Now apply that to OTA TV. Suppose that the major networks and other TV ownership groups sat down with the cable and satellite TV companies. They could negotiate a formula that provides fair-market retransmission fees for each station. I imagine that the formula would be based on the average number of viewers, with a certain no-fee threshold for must-carry stations. If average ratings go up over a year (or quarterly), that station earns a higher fee from the pay-TV service. Every few years, the parties sit down and hash out any changes. Everyone benefits by saving all the time and money currently spent negotiating each station group’s demands with each pay-TV service. No OTA station ever gets blacked out on any provider, yet everyone gets a fair return.

This too will never happen without government intervention. Even with assurances of a fair return on OTA fees, conglomerates would lose the leverage to force better terms for their cable channels. But this plan might just be balanced enough to work if viewer groups and pay-TV lobbyists ever get together to lean on Washington. At the very least, it’s a pleasant dream.

A wide Dish Network satellite dishIrony. DirecTV had been the latest TV provider to see local over-the-air channels blacked out because of contract disputes. I was going to write about my common sense alternative to these retransmission consent arguments between broadcasters and providers, but yesterday the issue hit home. My home. (That alternative will have to wait until my next post.)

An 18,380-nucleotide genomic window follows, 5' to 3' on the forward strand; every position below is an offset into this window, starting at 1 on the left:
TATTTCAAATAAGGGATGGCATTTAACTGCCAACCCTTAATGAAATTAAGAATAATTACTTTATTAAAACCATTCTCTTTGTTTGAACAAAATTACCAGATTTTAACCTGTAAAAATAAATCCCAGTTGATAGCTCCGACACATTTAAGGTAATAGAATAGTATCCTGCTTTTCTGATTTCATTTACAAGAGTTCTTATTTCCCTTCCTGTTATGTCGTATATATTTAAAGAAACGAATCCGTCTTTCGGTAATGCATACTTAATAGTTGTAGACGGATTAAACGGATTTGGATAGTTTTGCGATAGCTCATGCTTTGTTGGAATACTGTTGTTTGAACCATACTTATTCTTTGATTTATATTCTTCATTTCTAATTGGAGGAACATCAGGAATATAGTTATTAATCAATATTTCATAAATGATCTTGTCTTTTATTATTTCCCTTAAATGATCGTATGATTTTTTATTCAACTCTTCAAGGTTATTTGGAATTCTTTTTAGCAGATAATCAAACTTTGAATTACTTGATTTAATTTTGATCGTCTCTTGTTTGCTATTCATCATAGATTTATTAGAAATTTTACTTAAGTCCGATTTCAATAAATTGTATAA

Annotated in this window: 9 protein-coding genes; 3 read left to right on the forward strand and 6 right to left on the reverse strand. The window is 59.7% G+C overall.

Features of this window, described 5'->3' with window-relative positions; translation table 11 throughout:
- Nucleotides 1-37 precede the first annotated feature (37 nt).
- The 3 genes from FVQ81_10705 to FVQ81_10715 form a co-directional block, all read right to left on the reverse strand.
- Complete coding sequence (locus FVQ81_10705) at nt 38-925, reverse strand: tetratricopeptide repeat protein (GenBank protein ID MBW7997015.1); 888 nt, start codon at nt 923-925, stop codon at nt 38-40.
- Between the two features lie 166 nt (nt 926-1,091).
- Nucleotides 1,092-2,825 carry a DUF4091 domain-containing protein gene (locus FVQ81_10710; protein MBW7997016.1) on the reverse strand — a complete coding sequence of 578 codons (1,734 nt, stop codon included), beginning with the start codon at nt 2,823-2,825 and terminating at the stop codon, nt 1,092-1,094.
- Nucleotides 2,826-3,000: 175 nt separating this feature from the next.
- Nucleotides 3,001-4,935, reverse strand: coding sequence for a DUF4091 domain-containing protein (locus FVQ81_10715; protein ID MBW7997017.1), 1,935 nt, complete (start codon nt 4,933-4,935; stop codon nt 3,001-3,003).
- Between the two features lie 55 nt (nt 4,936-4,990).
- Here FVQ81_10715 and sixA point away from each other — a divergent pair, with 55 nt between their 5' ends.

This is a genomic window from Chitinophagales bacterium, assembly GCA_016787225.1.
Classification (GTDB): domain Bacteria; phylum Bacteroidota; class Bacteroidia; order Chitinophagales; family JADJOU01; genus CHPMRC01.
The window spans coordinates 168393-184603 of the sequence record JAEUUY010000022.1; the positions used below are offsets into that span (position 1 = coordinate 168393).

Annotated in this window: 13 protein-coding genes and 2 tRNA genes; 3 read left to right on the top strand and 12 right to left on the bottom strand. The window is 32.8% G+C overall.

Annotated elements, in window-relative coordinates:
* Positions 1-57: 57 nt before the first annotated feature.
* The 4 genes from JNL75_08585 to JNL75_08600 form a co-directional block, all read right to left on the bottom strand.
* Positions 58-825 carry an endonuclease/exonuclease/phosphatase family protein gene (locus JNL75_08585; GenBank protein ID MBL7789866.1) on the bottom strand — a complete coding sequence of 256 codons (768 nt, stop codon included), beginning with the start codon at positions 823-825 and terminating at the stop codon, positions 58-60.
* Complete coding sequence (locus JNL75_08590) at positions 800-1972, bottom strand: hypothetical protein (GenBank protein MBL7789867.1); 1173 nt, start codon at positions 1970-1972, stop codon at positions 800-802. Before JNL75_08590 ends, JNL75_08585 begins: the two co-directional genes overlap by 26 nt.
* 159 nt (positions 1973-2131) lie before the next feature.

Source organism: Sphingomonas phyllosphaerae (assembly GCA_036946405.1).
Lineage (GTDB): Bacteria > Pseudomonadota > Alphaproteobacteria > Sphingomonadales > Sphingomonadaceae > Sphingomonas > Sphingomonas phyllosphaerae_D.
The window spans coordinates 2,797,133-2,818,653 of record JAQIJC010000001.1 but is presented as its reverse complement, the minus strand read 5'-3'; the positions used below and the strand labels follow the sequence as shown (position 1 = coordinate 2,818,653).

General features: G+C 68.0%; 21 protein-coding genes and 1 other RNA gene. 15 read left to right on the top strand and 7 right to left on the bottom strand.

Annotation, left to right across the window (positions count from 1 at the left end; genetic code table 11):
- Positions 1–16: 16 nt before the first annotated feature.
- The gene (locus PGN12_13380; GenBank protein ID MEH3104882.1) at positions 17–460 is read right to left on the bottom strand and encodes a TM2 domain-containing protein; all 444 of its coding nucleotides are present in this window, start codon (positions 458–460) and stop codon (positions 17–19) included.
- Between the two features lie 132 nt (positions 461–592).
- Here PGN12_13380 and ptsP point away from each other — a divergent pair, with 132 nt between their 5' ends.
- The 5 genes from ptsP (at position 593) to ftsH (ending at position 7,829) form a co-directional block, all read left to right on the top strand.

Dish Network lost its Tribune-owned stations yesterday. That includes two of my local channels and three of the Superstations I subscribe to. (Not only am I a shareholder, I’m also a customer.) The good news is that according to Dish’s press release, it’s offering free OTA antennas to affected subscribers. That’s a great reminder that viewers don’t need to pay for local TV.

To me, the worst thing about losing any local channels from my Dish receiver is the inability to record their shows on the same DVR I use for pay TV. Fortunately, I’m already used to recording OTA with a couple of other devices, my Tablo and my DVR+. Around 2009, Dish stopped adding subchannels to its program guide. Most Dish receivers won’t schedule recordings for any dot-2 that premiered after that cutoff. If I want to watch movies from ThisTV or GetTV or Movies!, I can watch them live through my OTA-enabled Dish receiver, or I can record them to watch when I want with my Tablo or DVR+.